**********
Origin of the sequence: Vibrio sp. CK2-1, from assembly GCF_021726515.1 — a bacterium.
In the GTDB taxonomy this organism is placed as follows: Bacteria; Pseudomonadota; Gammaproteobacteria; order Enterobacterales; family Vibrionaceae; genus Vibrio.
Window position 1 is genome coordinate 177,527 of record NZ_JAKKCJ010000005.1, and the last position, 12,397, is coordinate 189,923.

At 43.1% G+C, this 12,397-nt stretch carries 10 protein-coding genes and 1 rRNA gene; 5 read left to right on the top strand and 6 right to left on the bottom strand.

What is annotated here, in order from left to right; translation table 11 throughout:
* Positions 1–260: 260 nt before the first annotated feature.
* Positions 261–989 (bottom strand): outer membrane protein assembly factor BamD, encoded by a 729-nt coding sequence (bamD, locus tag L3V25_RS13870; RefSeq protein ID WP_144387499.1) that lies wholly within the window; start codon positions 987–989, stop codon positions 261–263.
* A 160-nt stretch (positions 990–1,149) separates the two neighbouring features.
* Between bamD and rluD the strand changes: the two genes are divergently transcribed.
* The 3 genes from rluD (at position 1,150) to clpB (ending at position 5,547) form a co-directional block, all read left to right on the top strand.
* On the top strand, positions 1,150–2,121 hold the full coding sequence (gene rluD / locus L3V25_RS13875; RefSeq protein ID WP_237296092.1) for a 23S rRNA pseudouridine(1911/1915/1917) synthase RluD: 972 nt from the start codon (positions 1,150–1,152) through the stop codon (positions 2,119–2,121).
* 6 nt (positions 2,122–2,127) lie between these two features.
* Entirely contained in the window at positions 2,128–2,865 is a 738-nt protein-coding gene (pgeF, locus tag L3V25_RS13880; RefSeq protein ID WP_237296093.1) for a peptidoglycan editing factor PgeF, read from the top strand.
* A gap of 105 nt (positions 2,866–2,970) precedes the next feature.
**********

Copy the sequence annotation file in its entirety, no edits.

Origin of the sequence: Vibrio sp. CK2-1, from assembly GCF_021726515.1 — a bacterium.
In the GTDB taxonomy this organism is placed as follows: Bacteria; Pseudomonadota; Gammaproteobacteria; order Enterobacterales; family Vibrionaceae; genus Vibrio.
Window position 1 is genome coordinate 177,527 of record NZ_JAKKCJ010000005.1, and the last position, 12,397, is coordinate 189,923.

At 43.1% G+C, this 12,397-nt stretch carries 10 protein-coding genes and 1 rRNA gene; 5 read left to right on the top strand and 6 right to left on the bottom strand.

What is annotated here, in order from left to right; translation table 11 throughout:
* Positions 1–260: 260 nt before the first annotated feature.
* Positions 261–989 (bottom strand): outer membrane protein assembly factor BamD, encoded by a 729-nt coding sequence (bamD, locus tag L3V25_RS13870; RefSeq protein ID WP_144387499.1) that lies wholly within the window; start codon positions 987–989, stop codon positions 261–263.
* A 160-nt stretch (positions 990–1,149) separates the two neighbouring features.
* Between bamD and rluD the strand changes: the two genes are divergently transcribed.
* The 3 genes from rluD (at position 1,150) to clpB (ending at position 5,547) form a co-directional block, all read left to right on the top strand.
* On the top strand, positions 1,150–2,121 hold the full coding sequence (gene rluD / locus L3V25_RS13875; RefSeq protein ID WP_237296092.1) for a 23S rRNA pseudouridine(1911/1915/1917) synthase RluD: 972 nt from the start codon (positions 1,150–1,152) through the stop codon (positions 2,119–2,121).
* 6 nt (positions 2,122–2,127) lie between these two features.
* Entirely contained in the window at positions 2,128–2,865 is a 738-nt protein-coding gene (pgeF, locus tag L3V25_RS13880; RefSeq protein ID WP_237296093.1) for a peptidoglycan editing factor PgeF, read from the top strand.
* A gap of 105 nt (positions 2,866–2,970) precedes the next feature.